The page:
Aquaculture agreements and arbitration
Pre-request and negotiated aquaculture agreements
Aquaculture agreements allow quota owners to be compensated by marine farmers for undue adverse effects of marine farms on commercial fishing.
A negotiated aquaculture agreement can be made when an aquaculture decision is a reservation due to undue adverse effects on a quota stock. If a negotiated aquaculture agreement is made for the quota stock, the reservation area can be developed for marine farming.
Negotiated aquaculture agreements must be lodged within six months of the aquaculture decision, unless an extension of time is granted by the Ministry. The six months is paused during any judicial reviews and/or applications to the High Court.
Marine farmers can also make pre-request aquaculture agreements with quota owners before the Ministry is asked to make an aquaculture decision. A pre-request aquaculture agreement must be lodged after an applicant has applied for a coastal permit and before the consent authority requests an aquaculture decision. Quota stocks covered by a pre-request aquaculture agreement do not get assessed in the undue adverse effects (UAE) test.
Pre-request aquaculture agreements and negotiated aquaculture agreements can include any terms or payments that can be agreed between the coastal permit applicant/holder and the quota owners in exchange for consent by the quota owners for the proposed marine farm.
Whose agreement is needed?
A marine farmer must get agreement from enough quota owners so that at least 75 percent of quota shares for a stock are covered by the agreement. For negotiated aquaculture agreements, if there is agreement for at least 75 percent of the quota shares, the marine farmer may apply to the High Court to get consent on behalf of the remaining quota owners to reach the required 100 percent.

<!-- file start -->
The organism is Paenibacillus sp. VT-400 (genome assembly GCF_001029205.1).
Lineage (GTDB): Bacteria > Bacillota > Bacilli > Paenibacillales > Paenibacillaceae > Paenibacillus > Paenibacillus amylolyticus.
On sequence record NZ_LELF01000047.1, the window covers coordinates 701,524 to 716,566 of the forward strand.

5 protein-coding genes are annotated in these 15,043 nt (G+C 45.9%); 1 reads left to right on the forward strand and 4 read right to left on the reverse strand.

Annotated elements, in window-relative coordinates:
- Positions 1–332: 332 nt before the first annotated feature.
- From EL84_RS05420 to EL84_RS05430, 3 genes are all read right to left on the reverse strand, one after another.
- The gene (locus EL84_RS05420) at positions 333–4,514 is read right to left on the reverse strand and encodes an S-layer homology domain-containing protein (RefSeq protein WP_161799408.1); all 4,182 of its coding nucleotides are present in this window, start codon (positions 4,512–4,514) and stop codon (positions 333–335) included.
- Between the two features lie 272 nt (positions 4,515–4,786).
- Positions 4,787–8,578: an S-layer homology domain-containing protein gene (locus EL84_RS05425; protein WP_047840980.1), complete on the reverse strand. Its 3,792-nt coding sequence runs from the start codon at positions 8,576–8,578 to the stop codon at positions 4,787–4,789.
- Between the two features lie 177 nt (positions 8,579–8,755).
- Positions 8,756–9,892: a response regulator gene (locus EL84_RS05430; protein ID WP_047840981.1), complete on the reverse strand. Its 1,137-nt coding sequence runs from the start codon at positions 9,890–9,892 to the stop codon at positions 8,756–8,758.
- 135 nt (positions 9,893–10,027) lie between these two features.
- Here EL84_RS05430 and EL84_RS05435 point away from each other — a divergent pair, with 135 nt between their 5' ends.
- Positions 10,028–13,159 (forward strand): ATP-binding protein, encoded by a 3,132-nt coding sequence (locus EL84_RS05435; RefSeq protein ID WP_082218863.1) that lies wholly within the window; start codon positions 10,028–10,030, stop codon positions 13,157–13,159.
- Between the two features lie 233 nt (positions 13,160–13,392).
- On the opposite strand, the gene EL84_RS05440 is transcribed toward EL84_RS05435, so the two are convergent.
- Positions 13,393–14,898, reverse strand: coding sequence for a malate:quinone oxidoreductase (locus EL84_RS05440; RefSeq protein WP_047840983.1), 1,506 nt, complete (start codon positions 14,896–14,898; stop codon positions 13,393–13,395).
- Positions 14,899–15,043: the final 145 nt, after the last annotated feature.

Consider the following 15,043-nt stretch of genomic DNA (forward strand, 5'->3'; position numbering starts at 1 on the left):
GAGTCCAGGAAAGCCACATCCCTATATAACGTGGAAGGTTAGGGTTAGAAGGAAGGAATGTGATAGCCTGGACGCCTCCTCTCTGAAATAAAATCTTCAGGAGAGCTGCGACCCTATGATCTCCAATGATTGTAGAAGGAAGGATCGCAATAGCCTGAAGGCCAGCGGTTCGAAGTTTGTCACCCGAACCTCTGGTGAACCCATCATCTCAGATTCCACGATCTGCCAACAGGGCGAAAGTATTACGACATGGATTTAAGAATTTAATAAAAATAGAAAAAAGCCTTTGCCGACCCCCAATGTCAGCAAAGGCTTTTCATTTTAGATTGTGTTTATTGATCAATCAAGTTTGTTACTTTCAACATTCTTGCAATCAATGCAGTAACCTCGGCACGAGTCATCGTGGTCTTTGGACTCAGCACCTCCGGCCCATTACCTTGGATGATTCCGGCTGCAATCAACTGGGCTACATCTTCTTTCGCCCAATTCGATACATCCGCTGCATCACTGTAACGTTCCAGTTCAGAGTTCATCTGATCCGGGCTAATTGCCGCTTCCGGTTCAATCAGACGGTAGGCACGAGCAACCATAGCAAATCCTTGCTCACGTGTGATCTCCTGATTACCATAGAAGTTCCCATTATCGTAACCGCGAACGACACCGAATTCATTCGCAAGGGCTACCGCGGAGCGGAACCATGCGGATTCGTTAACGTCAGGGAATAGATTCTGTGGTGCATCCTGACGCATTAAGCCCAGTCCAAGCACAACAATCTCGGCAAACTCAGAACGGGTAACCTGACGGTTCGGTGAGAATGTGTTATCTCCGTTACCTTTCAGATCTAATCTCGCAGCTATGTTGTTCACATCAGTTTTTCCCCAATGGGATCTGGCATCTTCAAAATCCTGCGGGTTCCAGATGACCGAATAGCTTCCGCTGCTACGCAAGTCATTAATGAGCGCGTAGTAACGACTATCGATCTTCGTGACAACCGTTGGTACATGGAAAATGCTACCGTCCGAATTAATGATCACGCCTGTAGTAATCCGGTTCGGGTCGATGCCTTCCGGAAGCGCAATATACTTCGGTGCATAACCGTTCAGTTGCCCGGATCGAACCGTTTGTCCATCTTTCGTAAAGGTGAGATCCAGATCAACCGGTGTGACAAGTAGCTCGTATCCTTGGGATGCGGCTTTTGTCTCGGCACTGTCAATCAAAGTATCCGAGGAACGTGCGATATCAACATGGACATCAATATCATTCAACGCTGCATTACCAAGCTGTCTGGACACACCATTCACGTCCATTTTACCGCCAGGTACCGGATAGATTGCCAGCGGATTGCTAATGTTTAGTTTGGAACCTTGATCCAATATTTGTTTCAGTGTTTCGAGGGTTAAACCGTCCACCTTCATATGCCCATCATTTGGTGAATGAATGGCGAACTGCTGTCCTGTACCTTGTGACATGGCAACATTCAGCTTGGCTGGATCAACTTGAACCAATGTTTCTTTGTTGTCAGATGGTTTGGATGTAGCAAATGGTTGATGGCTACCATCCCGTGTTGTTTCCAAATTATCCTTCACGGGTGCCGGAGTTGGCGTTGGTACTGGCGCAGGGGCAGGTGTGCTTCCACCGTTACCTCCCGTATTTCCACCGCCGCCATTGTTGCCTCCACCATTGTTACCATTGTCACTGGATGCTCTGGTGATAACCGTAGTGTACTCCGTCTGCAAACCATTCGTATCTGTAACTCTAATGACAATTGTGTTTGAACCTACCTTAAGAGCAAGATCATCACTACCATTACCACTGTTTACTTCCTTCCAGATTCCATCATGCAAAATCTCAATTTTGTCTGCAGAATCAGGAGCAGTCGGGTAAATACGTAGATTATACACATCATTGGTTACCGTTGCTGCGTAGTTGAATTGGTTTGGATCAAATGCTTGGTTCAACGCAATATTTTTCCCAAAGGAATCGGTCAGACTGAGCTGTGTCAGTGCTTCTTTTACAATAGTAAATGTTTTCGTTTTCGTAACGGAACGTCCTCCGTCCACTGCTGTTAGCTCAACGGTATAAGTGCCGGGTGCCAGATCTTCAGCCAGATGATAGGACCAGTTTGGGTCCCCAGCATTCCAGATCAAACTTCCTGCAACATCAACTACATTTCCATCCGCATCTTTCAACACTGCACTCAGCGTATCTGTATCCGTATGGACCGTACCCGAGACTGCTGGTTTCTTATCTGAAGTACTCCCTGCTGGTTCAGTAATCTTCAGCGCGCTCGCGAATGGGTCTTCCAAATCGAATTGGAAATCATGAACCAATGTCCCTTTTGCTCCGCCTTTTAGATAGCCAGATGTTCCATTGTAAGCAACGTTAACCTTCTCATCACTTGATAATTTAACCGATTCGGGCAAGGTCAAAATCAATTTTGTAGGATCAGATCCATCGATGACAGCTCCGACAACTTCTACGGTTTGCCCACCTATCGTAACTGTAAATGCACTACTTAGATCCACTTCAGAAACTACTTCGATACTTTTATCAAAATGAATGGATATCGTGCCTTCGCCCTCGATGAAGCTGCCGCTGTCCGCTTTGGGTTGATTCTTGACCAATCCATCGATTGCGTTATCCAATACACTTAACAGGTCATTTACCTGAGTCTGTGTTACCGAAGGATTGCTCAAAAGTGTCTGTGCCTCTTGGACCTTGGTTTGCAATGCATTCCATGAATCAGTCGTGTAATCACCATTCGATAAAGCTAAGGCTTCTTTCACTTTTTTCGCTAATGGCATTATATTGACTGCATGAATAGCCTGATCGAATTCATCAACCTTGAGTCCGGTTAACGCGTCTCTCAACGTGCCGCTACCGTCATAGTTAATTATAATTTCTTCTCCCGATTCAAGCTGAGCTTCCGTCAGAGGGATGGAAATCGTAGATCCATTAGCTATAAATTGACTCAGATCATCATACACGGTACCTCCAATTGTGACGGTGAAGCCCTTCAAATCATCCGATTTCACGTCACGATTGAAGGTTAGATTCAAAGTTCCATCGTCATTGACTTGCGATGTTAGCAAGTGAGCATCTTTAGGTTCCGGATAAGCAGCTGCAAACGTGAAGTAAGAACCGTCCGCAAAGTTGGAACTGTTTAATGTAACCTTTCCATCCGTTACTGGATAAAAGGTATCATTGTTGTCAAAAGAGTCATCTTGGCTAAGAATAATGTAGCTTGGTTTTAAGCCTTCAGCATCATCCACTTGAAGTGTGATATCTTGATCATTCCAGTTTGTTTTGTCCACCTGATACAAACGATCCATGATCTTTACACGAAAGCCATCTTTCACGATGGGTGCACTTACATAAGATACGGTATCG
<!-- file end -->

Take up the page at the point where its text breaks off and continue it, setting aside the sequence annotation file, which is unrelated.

Any quota owners who do not consent to a pre-request or negotiated aquaculture agreement are entitled to receive compensation. The High Court may make orders as it sees fit relating to the payment of compensation to non-consenting quota owners.
After a negotiated aquaculture agreement or pre-request aquaculture agreement is registered, no person whose consent is contained in the agreement may revoke their consent.
is an option if the quota holder chooses not to attempt to negotiate an aquaculture agreement or an aquaculture agreement is unable to be concluded.
A marine farmer may request an arbitrator to decide the amount of compensation to be paid to affected quota owners. However, an arbitrator can only determine compensation if the arbitrator first decides that the proposed marine farm would provide materially greater economic value to New Zealand than the affected commercial fishing.
If compensation is required, the arbitrator determines how much the marine farmer must pay to the quota owners. To proceed with the proposed marine farm, the marine farmer must then lodge a compensation declaration stating that payment to the quota owners has been made.